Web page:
Eight Big Reasons People Resist Change

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Ever tried to implement a big change and watched the effort fall short, maybe even get shot down before it got off the ground?

(A pastor once told me he wanted to move a table from one side of the fellowship hall to the other. Before he could complete that simple task, several people had already informed him that the table should stay exactly where it was!)

People tend to resist change, even trivial ones. Big widespread changes to programs or approaches? Even more so!

If you’ve ever tried to lead a significant change initiative, you’ve likely encountered resistance.  In fact, that’s why many change efforts fail. So the questions are, “Why are people so resistant to change?” and “How do I as a leader overcome that resistance?”

Let’s start with the first question. Here are eight reasons people tend to resist change both before and during the process.

  1. They don’t see the need to change.

  2. They think the proposed change is essentially just one person’s (or one small group’s) opinion.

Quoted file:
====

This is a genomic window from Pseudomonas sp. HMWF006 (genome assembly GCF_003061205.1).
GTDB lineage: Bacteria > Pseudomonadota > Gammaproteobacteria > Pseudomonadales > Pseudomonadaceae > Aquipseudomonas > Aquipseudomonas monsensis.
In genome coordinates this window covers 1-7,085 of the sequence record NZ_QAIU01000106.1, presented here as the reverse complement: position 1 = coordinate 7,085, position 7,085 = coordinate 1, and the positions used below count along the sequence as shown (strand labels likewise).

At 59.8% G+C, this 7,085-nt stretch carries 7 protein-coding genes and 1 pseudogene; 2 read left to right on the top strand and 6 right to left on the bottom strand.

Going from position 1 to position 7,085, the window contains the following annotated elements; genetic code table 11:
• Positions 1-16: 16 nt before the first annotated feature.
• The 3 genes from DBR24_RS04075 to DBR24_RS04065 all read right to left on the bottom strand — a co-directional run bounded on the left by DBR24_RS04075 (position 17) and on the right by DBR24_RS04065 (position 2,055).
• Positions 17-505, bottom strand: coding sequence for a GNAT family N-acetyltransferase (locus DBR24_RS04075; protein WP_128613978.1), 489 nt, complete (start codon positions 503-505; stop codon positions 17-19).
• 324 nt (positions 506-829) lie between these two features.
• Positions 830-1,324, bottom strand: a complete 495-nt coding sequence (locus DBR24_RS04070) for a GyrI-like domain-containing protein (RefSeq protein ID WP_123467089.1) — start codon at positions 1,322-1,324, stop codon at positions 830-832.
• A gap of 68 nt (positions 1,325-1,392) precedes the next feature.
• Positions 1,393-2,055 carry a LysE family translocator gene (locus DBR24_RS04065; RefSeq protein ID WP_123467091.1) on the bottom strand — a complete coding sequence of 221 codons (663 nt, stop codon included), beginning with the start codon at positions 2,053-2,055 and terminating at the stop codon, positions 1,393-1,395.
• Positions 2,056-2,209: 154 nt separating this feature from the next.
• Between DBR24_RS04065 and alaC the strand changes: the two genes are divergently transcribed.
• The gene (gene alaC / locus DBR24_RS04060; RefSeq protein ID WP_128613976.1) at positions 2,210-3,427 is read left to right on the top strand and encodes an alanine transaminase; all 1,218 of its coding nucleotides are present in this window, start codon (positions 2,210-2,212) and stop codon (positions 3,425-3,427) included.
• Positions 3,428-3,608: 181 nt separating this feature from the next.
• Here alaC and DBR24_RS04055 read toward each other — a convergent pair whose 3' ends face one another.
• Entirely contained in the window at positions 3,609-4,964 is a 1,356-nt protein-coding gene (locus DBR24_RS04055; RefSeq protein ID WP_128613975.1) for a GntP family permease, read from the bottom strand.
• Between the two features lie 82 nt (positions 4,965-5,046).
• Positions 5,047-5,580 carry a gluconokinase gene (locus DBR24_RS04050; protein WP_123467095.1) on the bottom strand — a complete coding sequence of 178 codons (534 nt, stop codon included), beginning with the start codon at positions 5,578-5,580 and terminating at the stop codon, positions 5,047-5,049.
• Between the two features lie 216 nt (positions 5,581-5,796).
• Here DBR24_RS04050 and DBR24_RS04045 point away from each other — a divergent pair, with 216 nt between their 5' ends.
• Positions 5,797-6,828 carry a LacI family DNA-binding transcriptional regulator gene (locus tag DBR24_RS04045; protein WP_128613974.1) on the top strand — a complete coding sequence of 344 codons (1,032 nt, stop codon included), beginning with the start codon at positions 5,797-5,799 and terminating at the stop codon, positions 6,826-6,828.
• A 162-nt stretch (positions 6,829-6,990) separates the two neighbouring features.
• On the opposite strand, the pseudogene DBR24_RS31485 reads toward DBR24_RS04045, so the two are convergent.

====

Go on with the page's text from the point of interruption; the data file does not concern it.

3. They don’t have a clear vision of what the future will look like after the change.

  4. Major changes take time and people tend to lose focus after a while.

  5. Barriers to the change seem numerous and insurmountable.

  6. As things progress, they don’t see any immediate results.

  7. They don’t recognize the numerous opportunities for immediate improvement.

  8. The group as a whole embraces the status quo over progress.

Study those and I believe you will find within them seeds of answers to the second question, “How do I as a leader overcome resistance to change?”

Harvard Professor Dr. John Kotter in his book The Heart of Change lays out an eight step process for leading change designed to address each of those problems. I plan to share a bit of Kotter’s process in my blog article next week.

One thing for sure, though, successful change initiatives require some forethought and strategy.  It’s helpful to think through your approach to overcoming each of the eight reasons people resist change.

For now, I would like to leave you with the primary thesis of Dr. Kotter’s book. He says, ”Our main finding, put simply, is that the central issue [of leading people through change] is never strategy, structure, culture, or systems. All those elements, and others, are important. But the core of the matter is always about changing the behavior of people, and behavior change happens in highly successful situations mostly by speaking to people’s feelings.” [i]

When God instructed Joshua to begin huge “change initiative” of conquering the Promised Land, He included several exhortations to not be afraid.

Perhaps we also do well to address the emotions of people when leading them into something new.


[i] Kotter, Heart of Change, p. x

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